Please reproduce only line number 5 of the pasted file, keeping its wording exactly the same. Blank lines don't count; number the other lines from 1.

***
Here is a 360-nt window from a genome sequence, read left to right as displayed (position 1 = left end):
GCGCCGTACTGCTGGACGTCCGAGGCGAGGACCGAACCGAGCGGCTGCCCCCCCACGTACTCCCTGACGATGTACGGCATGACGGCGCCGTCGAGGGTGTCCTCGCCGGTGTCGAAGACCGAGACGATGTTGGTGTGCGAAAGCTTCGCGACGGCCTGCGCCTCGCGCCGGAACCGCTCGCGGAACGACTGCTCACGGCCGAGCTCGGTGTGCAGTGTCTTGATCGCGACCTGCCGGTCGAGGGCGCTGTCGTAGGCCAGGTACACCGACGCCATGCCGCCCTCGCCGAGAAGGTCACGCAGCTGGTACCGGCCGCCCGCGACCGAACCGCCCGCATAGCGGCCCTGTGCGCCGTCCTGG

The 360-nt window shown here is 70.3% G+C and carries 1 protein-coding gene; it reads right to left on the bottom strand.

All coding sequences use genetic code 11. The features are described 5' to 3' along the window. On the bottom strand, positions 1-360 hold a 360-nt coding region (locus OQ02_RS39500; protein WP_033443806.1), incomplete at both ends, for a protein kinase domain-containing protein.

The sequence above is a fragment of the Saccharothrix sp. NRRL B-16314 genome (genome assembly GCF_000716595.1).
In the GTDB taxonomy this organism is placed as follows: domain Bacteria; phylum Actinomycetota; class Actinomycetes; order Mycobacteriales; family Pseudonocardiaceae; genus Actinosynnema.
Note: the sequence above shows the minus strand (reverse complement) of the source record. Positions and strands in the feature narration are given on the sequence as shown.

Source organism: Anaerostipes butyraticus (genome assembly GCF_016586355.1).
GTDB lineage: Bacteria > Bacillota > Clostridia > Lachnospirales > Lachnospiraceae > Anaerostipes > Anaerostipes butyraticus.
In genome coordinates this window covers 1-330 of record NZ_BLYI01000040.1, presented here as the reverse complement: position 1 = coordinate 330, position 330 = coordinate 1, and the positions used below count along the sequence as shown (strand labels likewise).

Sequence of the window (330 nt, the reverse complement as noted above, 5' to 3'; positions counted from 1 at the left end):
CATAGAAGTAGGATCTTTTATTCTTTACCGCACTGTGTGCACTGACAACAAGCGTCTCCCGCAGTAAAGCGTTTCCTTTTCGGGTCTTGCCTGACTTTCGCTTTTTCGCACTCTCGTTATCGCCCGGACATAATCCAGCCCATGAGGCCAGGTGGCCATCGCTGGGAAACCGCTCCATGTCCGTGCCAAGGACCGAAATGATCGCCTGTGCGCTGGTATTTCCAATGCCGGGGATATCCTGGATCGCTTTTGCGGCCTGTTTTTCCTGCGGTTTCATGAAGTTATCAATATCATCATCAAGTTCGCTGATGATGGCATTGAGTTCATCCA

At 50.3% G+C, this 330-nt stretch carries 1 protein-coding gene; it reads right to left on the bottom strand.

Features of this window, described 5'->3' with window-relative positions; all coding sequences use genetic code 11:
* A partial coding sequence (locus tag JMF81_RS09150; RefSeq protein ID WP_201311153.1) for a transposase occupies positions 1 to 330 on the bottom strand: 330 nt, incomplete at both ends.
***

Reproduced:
The sequence above is a fragment of the Saccharothrix sp. NRRL B-16314 genome (genome assembly GCF_000716595.1).